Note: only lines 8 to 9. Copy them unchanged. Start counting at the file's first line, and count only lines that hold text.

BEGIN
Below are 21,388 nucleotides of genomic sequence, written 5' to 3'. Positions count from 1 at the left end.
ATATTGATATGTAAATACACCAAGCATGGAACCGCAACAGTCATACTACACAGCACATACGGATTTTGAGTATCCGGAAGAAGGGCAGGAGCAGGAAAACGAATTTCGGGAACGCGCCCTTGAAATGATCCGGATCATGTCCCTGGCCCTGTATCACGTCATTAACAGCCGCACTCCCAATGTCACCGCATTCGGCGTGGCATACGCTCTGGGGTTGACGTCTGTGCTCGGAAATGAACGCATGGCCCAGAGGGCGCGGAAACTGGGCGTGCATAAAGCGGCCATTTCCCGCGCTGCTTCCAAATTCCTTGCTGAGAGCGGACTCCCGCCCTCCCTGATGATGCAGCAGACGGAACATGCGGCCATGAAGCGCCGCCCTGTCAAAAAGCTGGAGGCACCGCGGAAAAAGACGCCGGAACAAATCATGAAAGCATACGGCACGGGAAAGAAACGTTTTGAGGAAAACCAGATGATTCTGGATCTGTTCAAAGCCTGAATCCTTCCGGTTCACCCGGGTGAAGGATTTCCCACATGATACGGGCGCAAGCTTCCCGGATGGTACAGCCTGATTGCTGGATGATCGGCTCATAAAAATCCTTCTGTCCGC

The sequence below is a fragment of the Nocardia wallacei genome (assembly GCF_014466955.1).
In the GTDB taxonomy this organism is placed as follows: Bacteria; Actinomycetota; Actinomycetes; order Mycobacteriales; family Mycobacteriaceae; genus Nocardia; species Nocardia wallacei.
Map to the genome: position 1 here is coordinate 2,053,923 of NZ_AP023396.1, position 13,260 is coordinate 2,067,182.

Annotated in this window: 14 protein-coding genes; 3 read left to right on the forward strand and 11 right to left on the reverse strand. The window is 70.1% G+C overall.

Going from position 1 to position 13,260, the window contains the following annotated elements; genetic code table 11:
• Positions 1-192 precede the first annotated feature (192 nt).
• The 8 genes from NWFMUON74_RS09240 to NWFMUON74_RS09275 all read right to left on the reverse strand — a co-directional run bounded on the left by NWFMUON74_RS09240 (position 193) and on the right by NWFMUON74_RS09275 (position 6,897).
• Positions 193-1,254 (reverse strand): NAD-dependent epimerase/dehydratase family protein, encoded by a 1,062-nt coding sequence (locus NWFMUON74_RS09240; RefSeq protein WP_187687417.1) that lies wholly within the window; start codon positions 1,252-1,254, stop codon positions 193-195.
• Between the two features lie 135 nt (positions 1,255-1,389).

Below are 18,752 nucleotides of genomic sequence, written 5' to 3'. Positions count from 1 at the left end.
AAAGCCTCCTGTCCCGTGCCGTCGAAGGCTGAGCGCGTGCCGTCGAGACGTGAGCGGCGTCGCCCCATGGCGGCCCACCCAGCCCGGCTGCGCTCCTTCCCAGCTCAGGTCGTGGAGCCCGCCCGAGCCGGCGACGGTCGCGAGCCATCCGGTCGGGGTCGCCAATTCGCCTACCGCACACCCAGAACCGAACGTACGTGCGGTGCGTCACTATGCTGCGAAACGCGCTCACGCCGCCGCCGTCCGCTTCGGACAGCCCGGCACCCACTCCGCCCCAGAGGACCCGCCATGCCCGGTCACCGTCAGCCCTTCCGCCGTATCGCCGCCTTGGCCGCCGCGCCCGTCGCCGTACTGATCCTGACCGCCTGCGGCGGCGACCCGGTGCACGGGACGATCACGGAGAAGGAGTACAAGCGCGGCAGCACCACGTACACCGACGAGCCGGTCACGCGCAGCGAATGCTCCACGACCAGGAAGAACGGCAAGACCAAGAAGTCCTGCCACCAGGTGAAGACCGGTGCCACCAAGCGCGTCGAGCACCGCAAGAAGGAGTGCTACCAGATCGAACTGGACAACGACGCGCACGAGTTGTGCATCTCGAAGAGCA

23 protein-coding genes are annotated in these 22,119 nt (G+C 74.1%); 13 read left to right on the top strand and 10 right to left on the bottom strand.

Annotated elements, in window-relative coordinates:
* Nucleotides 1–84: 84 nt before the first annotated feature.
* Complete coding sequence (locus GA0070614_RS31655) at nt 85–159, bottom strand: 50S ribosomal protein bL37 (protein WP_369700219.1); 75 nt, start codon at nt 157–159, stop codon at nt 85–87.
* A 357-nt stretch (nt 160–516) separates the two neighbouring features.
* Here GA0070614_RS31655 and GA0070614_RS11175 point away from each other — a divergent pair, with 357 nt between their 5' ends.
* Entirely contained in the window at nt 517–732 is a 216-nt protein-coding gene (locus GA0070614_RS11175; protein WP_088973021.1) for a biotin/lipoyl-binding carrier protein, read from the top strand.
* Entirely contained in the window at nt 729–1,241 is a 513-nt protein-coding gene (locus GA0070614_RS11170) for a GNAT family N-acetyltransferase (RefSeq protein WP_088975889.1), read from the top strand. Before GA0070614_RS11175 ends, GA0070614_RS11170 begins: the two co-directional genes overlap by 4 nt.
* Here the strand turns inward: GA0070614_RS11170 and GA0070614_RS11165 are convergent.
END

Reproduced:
• Positions 1-192 precede the first annotated feature (192 nt).
• The 8 genes from NWFMUON74_RS09240 to NWFMUON74_RS09275 all read right to left on the reverse strand — a co-directional run bounded on the left by NWFMUON74_RS09240 (position 193) and on the right by NWFMUON74_RS09275 (position 6,897).